Following a quarter of relatively low but steady bitcoin value, companies that operate large-scale bitcoin mining data centers are expanding their infrastructure.
BitFury, one of the world’s biggest bitcoin mining companies, has purchased land in the Republic of Georgia, where it plans to build a huge data center to host its mining hardware. KnCMiner, another heavyweight in the space, has bought land in its homeland Sweden for similar purposes. Both companies make bitcoin hardware and provide data center space for it.
KnCMiner’s new properties are adjacent to its two data centers in the north of Sweden. The company plans to build several data centers on that real estate and expects to bring the first one online in September. The two-story facility will provide 18,000 square feet of space for mining gear.
Fully Liquid-Cooled Bitcoin Data Center
The future Tbilisi facility will be BitFury’s second data center in the former Soviet Republic. It will be its first, however, built after its acquisition of Allied Control, a Hong Kong maker of ultra-efficient cooling systems that submerge IT hardware into dielectric fluid.
The data center in Georgia will take full advantage of Allied Control’s technology, which can potentially lower the cost of operating the massive data center and help grow BitFury’s business margins.
Surviving Bitcoin Market’s Choppy Waters
Margins across the bitcoin mining sector shrunk significantly last year when the digital currency’s value went from a high of about $1,100 to about $230. The cryptocurrency has not since regained its former exorbitant value; it has, however, remained fairly steady since early this year.
Data centers that house bitcoin hardware are different from traditional mission-critical facilities. Mining cryptocurrency doesn’t require as much uptime as running corporate business applications or internet services, and companies that own mining hardware aren’t willing to pay for advanced high-availability data centers.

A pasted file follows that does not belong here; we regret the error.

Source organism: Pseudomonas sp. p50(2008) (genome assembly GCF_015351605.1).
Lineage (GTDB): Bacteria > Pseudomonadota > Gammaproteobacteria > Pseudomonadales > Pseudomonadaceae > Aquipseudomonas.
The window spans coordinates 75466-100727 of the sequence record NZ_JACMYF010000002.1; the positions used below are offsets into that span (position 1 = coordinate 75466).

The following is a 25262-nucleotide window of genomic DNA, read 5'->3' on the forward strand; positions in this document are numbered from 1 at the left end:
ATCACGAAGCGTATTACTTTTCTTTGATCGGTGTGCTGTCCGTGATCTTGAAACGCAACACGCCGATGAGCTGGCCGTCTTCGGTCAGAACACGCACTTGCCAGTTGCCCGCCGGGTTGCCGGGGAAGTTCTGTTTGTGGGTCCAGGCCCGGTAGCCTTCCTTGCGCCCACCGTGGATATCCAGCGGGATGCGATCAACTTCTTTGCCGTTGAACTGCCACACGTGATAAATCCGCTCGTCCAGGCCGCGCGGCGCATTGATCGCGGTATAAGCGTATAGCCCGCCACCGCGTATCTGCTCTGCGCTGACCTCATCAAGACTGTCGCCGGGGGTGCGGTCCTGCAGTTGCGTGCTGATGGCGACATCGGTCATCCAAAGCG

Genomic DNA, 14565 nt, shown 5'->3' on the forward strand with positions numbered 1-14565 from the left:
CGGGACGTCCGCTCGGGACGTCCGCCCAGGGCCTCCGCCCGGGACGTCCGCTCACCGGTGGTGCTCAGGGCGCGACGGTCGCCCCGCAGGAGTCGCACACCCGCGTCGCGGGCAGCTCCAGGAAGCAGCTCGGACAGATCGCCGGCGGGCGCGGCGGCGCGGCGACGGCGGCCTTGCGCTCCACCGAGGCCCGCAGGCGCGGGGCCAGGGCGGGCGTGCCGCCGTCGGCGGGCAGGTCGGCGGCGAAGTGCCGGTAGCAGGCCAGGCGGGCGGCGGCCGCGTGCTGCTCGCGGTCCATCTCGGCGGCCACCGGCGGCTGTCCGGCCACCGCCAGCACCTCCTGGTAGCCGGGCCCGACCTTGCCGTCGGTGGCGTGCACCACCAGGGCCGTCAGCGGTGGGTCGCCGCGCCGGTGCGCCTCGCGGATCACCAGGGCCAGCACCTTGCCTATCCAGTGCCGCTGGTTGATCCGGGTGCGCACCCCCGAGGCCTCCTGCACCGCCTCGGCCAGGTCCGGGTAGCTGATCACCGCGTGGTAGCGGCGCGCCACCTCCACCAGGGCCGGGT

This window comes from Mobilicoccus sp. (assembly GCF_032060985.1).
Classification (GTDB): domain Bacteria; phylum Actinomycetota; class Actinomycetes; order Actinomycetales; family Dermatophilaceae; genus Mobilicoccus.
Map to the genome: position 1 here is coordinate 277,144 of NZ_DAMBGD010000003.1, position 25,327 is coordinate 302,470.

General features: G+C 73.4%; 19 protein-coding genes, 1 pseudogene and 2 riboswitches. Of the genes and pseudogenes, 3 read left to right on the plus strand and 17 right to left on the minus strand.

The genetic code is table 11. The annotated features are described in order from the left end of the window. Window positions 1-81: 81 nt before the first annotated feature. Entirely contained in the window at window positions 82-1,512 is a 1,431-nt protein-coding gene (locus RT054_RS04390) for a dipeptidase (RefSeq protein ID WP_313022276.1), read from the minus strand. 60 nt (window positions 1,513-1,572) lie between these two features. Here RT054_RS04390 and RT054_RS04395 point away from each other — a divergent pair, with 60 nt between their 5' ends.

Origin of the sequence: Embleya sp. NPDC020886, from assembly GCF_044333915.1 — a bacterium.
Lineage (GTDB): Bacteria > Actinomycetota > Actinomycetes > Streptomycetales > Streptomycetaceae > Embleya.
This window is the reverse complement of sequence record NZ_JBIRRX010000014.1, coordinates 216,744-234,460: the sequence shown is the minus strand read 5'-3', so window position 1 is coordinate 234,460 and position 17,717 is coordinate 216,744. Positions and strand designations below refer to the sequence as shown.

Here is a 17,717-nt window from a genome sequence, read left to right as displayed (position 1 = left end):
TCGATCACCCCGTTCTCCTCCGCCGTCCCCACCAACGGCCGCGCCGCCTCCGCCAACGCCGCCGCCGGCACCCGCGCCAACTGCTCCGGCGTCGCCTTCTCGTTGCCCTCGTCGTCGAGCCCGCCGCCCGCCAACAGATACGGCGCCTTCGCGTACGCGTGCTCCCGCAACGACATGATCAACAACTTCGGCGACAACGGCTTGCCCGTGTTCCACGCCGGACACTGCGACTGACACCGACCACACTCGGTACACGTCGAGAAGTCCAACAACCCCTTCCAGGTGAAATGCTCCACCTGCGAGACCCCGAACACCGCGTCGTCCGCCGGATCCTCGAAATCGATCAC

Much of the build-out of data center capacity dedicated to bitcoin hardware has been done by the mining companies themselves. Some commercial data center providers have managed to craft offerings that were attractive to these customers, but with varying degrees of success.
A mining company called CoinTerra took colocation space with C7 Data Centers and with CenturyLink. It appeared early this year that CoinTerra was unable to pay its bills to C7 – reportedly because of the drop in bitcoin value – and filed for bankruptcy following a legal fight with the data center provider.
Building in the Republic of Georgia
Power capacity of BitFury’s future Tbilisi data center will be about 100 megawatts, according to the company. It will house its 28-nanometer and the next-generation 16-nanometer bitcoin mining ASICs.
Georgia is not known to be a prime data center location, so the company’s decision to build there is unusual. BitFury execs weren’t available for comment.
One of its investors, however, is the Georgian Co-Investment Fund, a $6 billion private equity investor in companies interested in business opportunities in the country. BitFury’s vice chairman of the board, George Kikvadze, is the fund’s managing director.
The company developed its first data center in Georgia, in the City of Gori, also in collaboration with the fund.
BitFury’s head of data center construction, Akaki Paitchadze, owns ICES, a large Georgian construction company which reportedly built the US embassy in the country.
In a statement, BitFury said Georgia offered low energy costs, a competitive labor market, an attractive investment climate, and was generally an easy place to conduct business.
The company also has a data center in Iceland.